Modifying the comet assay for measuring global DNA methylation in a variety of tissue cells
Wentzel, Johannes Frederik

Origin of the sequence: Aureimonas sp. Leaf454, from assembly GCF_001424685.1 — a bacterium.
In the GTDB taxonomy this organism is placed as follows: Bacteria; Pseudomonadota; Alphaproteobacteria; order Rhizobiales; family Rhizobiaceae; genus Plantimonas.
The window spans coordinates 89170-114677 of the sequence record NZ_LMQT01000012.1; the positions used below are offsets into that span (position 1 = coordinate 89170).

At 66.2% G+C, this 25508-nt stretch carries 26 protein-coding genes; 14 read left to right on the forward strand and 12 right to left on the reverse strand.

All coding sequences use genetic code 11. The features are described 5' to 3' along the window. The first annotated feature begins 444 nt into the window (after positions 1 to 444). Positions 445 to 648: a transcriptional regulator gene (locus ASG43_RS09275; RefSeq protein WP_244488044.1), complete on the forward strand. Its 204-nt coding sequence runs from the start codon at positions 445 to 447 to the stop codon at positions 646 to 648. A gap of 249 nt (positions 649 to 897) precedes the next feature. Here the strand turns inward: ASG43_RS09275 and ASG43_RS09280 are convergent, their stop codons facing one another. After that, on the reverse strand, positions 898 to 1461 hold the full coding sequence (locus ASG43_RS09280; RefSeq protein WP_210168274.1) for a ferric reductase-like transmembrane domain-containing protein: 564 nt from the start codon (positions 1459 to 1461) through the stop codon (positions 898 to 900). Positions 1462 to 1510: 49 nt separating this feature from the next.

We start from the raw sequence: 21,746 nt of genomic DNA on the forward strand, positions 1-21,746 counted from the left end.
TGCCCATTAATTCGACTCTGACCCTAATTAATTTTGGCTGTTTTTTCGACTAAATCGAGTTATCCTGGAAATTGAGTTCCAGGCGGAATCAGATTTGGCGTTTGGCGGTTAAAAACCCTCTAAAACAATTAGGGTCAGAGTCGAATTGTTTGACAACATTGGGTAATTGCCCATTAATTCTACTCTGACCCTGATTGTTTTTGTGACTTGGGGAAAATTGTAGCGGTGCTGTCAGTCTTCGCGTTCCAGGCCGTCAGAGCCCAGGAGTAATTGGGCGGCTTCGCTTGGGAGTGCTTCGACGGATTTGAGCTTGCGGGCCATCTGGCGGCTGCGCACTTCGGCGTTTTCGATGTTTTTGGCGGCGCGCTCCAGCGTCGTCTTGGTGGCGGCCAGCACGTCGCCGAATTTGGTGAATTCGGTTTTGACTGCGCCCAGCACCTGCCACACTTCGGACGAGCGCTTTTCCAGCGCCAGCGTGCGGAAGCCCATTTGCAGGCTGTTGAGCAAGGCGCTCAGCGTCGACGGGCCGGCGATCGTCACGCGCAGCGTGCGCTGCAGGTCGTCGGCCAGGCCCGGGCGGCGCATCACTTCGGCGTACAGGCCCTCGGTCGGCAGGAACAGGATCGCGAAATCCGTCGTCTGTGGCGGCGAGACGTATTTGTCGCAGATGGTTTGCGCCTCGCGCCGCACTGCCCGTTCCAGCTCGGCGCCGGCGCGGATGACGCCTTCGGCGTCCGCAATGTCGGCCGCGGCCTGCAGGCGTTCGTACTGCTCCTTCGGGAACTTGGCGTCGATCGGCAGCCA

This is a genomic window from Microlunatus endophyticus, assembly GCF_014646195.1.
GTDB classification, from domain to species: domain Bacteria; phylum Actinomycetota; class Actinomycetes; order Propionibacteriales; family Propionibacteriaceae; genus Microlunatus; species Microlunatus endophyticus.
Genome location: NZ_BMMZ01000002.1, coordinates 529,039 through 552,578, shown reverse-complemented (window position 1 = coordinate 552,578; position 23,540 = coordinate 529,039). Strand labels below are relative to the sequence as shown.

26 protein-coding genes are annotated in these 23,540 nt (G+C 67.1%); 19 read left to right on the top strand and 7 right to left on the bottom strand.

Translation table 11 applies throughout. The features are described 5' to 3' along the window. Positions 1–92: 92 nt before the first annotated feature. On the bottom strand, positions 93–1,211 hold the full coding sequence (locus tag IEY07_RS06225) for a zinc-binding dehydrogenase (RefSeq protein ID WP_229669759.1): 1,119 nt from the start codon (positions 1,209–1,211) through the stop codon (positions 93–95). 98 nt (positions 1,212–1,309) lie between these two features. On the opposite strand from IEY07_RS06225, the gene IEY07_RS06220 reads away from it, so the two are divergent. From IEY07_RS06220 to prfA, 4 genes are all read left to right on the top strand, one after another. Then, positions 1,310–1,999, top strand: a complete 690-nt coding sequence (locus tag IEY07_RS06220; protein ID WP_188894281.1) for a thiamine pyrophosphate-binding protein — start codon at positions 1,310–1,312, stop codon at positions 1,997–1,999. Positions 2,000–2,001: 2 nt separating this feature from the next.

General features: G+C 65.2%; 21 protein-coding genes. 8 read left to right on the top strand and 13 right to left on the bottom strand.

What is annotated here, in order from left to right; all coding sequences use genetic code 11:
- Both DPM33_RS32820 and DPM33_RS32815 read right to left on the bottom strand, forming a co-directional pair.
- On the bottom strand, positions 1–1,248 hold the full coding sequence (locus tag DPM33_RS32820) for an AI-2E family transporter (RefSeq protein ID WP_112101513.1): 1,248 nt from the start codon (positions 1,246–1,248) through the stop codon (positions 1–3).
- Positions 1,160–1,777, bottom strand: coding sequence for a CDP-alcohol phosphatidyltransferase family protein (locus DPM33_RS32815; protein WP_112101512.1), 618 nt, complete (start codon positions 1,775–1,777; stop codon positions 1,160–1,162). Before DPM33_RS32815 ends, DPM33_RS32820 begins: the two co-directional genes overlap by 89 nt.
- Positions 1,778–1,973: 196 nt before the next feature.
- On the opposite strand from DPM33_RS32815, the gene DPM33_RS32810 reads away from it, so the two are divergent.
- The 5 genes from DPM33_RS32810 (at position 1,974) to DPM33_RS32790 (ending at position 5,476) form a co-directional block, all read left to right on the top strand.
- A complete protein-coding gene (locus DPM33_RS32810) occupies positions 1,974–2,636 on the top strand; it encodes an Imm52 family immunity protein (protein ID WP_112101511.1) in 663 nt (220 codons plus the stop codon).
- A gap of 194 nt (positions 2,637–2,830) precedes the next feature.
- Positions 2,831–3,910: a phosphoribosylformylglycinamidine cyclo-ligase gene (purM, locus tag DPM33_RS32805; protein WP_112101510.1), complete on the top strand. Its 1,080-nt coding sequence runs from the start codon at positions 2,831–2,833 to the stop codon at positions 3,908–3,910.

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It is becoming abundantly clear that DNA methylation plays a crucial role in gene regulation and that aberrant regulation of DNA methylation influences the development of certain diseases such as cancer. Although a wide variety of methylation analysis techniques are available today, they are still relatively expensive and a large number of them is platform specific. The comet assay (single cell gel electrophoresis) is a cost-effective, sensitive and simple technique which is traditionally used for analysing and quantifying DNA integrity in individual cells. The aim of this study was to determine whether the comet assay could be modified to detect changes in the levels of DNA methylation in single cells. The alkaline comet assay was standardised to use the difference in methylation sensitivity of the isoschizomeric restriction endonucleases Hpall and Mspl to measure the global DNA methylation levels of individual cells. Cultured cells exposed to the demethylating agent 5-azacytidine and the accumulating tyrosinemia type I metabolite, succinylacetone, was used to investigate whether it was possible to detect differences in the degree of global DNA methylation with the comet assay. The methylation sensitive comet assay's results were then verified using the well established cytosine extension assay (CEA). The CEA is also based on the selective use of the methylation-sensitive restriction enzymes Hpall and Mspl, both of which leave a 5' guanine overhang after DNA cleavage followed by a single nucleotide extension with [3H]dCTP. The study concluded that the methylation sensitive comet assay is indeed able to show clear variations in DNA methylation after treatment of cultured cells. In conclusion, the comet assay was successfully modified to determine changes in the level of global and regional DNA methylation in single cells. This modification further expands the versatility of the comet assay by increasing the variety of observations that can be made in one experiment. Since DNA methylation was shown to be a tissue-specific event, this modification of the comet assay provides the opportunity to study the DNA methylation status of single cells that are prepared from different tissues under various physiological conditions.